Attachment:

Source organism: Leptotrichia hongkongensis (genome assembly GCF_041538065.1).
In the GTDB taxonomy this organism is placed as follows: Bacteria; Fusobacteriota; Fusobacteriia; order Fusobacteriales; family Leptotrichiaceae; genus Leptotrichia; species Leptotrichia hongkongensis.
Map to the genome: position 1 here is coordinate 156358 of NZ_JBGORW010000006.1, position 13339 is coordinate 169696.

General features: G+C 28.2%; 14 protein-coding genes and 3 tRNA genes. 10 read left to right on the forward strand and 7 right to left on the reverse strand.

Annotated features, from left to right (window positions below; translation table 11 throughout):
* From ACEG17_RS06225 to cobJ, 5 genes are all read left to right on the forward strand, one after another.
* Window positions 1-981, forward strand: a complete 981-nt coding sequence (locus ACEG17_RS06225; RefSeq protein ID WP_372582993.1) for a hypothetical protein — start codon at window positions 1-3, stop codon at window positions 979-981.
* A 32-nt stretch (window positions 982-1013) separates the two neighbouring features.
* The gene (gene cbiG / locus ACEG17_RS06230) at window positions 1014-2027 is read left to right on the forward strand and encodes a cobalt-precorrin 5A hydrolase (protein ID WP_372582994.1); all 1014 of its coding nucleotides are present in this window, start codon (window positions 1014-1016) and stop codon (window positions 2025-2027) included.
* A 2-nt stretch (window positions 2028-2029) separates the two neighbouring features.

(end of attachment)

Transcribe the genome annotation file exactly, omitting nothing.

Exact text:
Source organism: Leptotrichia hongkongensis (genome assembly GCF_041538065.1).
In the GTDB taxonomy this organism is placed as follows: Bacteria; Fusobacteriota; Fusobacteriia; order Fusobacteriales; family Leptotrichiaceae; genus Leptotrichia; species Leptotrichia hongkongensis.
Map to the genome: position 1 here is coordinate 156358 of NZ_JBGORW010000006.1, position 13339 is coordinate 169696.

General features: G+C 28.2%; 14 protein-coding genes and 3 tRNA genes. 10 read left to right on the forward strand and 7 right to left on the reverse strand.

Annotated features, from left to right (window positions below; translation table 11 throughout):
* From ACEG17_RS06225 to cobJ, 5 genes are all read left to right on the forward strand, one after another.
* Window positions 1-981, forward strand: a complete 981-nt coding sequence (locus ACEG17_RS06225; RefSeq protein ID WP_372582993.1) for a hypothetical protein — start codon at window positions 1-3, stop codon at window positions 979-981.
* A 32-nt stretch (window positions 982-1013) separates the two neighbouring features.
* The gene (gene cbiG / locus ACEG17_RS06230) at window positions 1014-2027 is read left to right on the forward strand and encodes a cobalt-precorrin 5A hydrolase (protein ID WP_372582994.1); all 1014 of its coding nucleotides are present in this window, start codon (window positions 1014-1016) and stop codon (window positions 2025-2027) included.
* A 2-nt stretch (window positions 2028-2029) separates the two neighbouring features.